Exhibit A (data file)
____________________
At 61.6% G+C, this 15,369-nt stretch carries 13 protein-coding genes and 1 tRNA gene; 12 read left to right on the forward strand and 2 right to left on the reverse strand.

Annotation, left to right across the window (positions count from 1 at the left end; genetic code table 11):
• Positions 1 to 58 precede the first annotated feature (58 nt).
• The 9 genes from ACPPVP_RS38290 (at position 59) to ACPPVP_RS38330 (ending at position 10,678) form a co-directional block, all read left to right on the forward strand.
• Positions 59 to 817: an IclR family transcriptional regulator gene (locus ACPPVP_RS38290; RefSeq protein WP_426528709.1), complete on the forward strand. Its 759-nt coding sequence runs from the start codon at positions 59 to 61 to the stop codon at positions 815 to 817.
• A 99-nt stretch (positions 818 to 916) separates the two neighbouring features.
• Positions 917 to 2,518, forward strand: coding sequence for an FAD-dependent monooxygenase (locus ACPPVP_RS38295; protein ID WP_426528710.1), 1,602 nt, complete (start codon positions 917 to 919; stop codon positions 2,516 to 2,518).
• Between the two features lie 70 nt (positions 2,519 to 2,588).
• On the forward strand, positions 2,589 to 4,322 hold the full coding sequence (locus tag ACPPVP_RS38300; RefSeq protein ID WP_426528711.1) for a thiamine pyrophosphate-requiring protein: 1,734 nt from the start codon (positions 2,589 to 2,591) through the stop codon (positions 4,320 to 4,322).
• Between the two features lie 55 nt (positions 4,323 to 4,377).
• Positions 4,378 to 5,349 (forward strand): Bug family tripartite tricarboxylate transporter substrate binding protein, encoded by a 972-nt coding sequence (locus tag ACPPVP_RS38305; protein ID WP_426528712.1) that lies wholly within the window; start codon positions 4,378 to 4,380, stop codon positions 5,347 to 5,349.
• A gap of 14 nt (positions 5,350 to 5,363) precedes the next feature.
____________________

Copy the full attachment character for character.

At 61.6% G+C, this 15,369-nt stretch carries 13 protein-coding genes and 1 tRNA gene; 12 read left to right on the forward strand and 2 right to left on the reverse strand.

Annotation, left to right across the window (positions count from 1 at the left end; genetic code table 11):
• Positions 1 to 58 precede the first annotated feature (58 nt).
• The 9 genes from ACPPVP_RS38290 (at position 59) to ACPPVP_RS38330 (ending at position 10,678) form a co-directional block, all read left to right on the forward strand.
• Positions 59 to 817: an IclR family transcriptional regulator gene (locus ACPPVP_RS38290; RefSeq protein WP_426528709.1), complete on the forward strand. Its 759-nt coding sequence runs from the start codon at positions 59 to 61 to the stop codon at positions 815 to 817.
• A 99-nt stretch (positions 818 to 916) separates the two neighbouring features.
• Positions 917 to 2,518, forward strand: coding sequence for an FAD-dependent monooxygenase (locus ACPPVP_RS38295; protein ID WP_426528710.1), 1,602 nt, complete (start codon positions 917 to 919; stop codon positions 2,516 to 2,518).
• Between the two features lie 70 nt (positions 2,519 to 2,588).
• On the forward strand, positions 2,589 to 4,322 hold the full coding sequence (locus tag ACPPVP_RS38300; RefSeq protein ID WP_426528711.1) for a thiamine pyrophosphate-requiring protein: 1,734 nt from the start codon (positions 2,589 to 2,591) through the stop codon (positions 4,320 to 4,322).
• Between the two features lie 55 nt (positions 4,323 to 4,377).
• Positions 4,378 to 5,349 (forward strand): Bug family tripartite tricarboxylate transporter substrate binding protein, encoded by a 972-nt coding sequence (locus tag ACPPVP_RS38305; protein ID WP_426528712.1) that lies wholly within the window; start codon positions 4,378 to 4,380, stop codon positions 5,347 to 5,349.
• A gap of 14 nt (positions 5,350 to 5,363) precedes the next feature.